The Wonderful Day of the Dead Festivities in San Miguel de Allende

Papel picado or fiesta flags to celebrate the Day of the Dead were strung across the square and adorned most of the shrines.
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Photographer Cade Martin, several photographers and myself flew to San Miguel de Allende to capture the spirit of the Day of the Dead festival, known locally as the La Calaca Festival. What we found was a majestic celebration fitting to honor millions of ancestors through the ages.


The face make-up that most people associate with the Day of the Dead is a center point, causing excitement amongst the throngs of people attending the festival. All around are beautifully decorated alters, glowing candles, families young & old, people taking photos of each other and tourists gathering to capture images of the made-up locals of San Miguel de Allende.


We set up a mobile studio in the middle of the center square by the iconic Catedral de Arcangel to have a central location with lots of activity "I really wanted to set up a photo booth and create portraits of faces with the hopes of photographing inspiring people walking around," said Cade. "The faces and outfits are extraordinary and it would be neat to try and capture some of the spirit of the San Miguel De Allende festival."


You could see people dressed up as "muertes" or dead brides and grooms, children, 18th century, Native American warriors, and banditos. It was quite the parade.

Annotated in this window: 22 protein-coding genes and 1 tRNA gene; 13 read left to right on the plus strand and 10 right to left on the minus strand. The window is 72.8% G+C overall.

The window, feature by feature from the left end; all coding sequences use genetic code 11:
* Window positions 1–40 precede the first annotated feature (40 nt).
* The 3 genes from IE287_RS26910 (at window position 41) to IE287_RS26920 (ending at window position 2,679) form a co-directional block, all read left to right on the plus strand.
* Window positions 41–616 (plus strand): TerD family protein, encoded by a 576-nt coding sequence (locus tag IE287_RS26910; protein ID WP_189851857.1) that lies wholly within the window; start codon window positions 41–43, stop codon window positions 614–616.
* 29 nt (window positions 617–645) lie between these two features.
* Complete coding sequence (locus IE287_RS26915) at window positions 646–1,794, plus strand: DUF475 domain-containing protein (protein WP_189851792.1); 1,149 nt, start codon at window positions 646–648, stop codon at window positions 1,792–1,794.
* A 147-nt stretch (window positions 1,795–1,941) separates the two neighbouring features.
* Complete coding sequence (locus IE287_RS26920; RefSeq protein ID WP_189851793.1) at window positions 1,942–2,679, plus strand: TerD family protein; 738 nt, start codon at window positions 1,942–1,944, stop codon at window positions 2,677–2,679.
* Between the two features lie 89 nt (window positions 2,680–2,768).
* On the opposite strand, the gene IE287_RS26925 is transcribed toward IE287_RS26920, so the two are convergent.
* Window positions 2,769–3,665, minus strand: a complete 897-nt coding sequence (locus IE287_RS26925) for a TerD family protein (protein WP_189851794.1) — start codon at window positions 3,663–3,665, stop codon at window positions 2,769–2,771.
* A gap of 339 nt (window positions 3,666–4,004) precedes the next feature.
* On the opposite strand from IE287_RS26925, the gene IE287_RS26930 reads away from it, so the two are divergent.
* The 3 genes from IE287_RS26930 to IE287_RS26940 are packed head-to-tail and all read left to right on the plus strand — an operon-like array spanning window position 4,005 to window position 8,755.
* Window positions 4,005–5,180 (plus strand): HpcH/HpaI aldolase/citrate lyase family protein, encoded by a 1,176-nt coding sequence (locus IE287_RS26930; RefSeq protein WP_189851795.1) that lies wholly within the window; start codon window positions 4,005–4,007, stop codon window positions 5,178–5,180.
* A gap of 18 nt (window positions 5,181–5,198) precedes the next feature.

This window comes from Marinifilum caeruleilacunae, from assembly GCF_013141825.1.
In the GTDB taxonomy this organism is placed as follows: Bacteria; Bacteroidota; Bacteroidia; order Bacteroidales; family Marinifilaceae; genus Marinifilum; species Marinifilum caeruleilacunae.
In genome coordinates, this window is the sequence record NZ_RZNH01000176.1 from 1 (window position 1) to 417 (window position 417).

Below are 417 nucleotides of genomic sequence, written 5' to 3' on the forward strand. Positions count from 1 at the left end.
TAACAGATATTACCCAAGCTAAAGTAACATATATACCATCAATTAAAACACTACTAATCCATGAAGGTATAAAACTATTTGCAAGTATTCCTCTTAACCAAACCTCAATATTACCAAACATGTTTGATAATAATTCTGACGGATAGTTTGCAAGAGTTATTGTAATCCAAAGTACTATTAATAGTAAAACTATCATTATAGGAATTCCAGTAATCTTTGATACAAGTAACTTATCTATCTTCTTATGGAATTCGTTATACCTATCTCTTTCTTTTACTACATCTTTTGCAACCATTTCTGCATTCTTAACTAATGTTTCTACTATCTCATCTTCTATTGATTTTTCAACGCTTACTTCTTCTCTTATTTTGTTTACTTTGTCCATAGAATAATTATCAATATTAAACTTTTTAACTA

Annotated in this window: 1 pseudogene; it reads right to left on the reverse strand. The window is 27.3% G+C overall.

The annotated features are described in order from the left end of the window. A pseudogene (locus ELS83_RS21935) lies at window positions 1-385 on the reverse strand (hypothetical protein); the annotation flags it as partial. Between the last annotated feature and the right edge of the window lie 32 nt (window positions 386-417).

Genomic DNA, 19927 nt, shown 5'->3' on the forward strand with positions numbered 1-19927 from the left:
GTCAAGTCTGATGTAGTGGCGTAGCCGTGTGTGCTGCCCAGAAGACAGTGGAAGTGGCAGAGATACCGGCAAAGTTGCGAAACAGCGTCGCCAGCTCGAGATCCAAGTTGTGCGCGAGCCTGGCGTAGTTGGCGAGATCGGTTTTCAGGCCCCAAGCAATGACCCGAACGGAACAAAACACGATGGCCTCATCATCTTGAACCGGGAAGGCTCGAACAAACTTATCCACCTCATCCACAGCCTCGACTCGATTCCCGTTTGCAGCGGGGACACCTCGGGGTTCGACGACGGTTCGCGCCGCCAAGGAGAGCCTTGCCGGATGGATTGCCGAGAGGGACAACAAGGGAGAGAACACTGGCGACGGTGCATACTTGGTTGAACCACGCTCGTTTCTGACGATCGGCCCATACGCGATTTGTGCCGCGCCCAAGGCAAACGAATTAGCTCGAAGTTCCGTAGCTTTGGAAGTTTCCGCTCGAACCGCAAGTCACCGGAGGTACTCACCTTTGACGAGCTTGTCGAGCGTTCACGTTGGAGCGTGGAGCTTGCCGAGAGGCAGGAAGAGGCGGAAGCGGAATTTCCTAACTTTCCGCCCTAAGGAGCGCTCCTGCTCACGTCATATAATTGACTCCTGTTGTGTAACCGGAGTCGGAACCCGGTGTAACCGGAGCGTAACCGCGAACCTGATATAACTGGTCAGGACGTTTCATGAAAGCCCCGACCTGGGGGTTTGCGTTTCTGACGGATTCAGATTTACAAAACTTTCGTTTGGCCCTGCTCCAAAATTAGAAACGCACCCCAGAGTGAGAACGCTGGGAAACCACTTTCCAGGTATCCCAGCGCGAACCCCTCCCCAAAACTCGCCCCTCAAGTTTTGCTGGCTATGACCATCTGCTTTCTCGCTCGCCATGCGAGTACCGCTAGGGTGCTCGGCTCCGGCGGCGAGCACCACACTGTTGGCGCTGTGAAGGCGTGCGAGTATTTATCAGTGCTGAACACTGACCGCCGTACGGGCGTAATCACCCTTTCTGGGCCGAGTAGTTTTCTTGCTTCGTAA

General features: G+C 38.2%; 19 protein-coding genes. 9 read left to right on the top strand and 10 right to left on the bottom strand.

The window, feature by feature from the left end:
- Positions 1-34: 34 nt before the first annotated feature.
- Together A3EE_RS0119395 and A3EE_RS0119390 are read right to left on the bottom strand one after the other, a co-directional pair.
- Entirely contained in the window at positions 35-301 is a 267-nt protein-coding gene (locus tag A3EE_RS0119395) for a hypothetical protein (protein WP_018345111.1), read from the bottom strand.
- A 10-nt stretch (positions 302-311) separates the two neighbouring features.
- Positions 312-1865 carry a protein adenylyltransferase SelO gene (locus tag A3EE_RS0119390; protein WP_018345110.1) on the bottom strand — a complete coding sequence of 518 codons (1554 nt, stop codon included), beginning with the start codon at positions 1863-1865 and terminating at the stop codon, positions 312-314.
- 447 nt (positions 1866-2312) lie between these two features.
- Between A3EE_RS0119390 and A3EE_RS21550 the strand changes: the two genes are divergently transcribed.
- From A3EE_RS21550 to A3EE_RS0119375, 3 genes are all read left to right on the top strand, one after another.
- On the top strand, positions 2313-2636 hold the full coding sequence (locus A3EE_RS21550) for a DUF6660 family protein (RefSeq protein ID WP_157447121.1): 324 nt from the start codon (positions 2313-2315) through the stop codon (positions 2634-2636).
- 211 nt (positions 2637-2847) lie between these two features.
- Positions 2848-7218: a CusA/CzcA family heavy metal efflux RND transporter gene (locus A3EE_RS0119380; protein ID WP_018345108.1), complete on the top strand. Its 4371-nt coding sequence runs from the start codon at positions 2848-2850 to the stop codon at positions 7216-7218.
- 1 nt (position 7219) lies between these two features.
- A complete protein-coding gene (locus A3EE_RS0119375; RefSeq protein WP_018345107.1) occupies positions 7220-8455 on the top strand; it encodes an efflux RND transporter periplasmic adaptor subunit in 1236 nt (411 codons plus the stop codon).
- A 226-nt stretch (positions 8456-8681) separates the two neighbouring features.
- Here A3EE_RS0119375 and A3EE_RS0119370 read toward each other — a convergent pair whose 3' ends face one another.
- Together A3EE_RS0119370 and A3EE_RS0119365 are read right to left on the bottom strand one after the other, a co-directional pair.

These people dressed up to revel in their ancestors' past glory. Shrines were set up throughout the city honoring past ones, and how they lived their lives. These shrines were decorated with marigolds, portraits, favorite drinks and foods, and other items to be remembered.


In the middle of the city square people thronged to watch the center stage where they were treated to performances and plays. The most beautiful moment occurred with the playing of the Sonic Butterfly is a long 26-string harp strung to the Catedral de Arcangel. Papel picado or fiesta flags to celebrate the Day of the Dead were strung across the square and adorned most of the shrines.


At the heart of the festival with all of its wonderful costumes, revelry, art and tales were a celebration of life, and the embracing of our very real mortality. Young and old came together and perhaps grew a bit more courageous about how they live their life, and the memories they are creating.


The festival continues into Sunday. The portraits here were created by Cade Martin and the street images were created by Geoff Livingston. Martin will release the full sets of the portrait series over the next few weeks.

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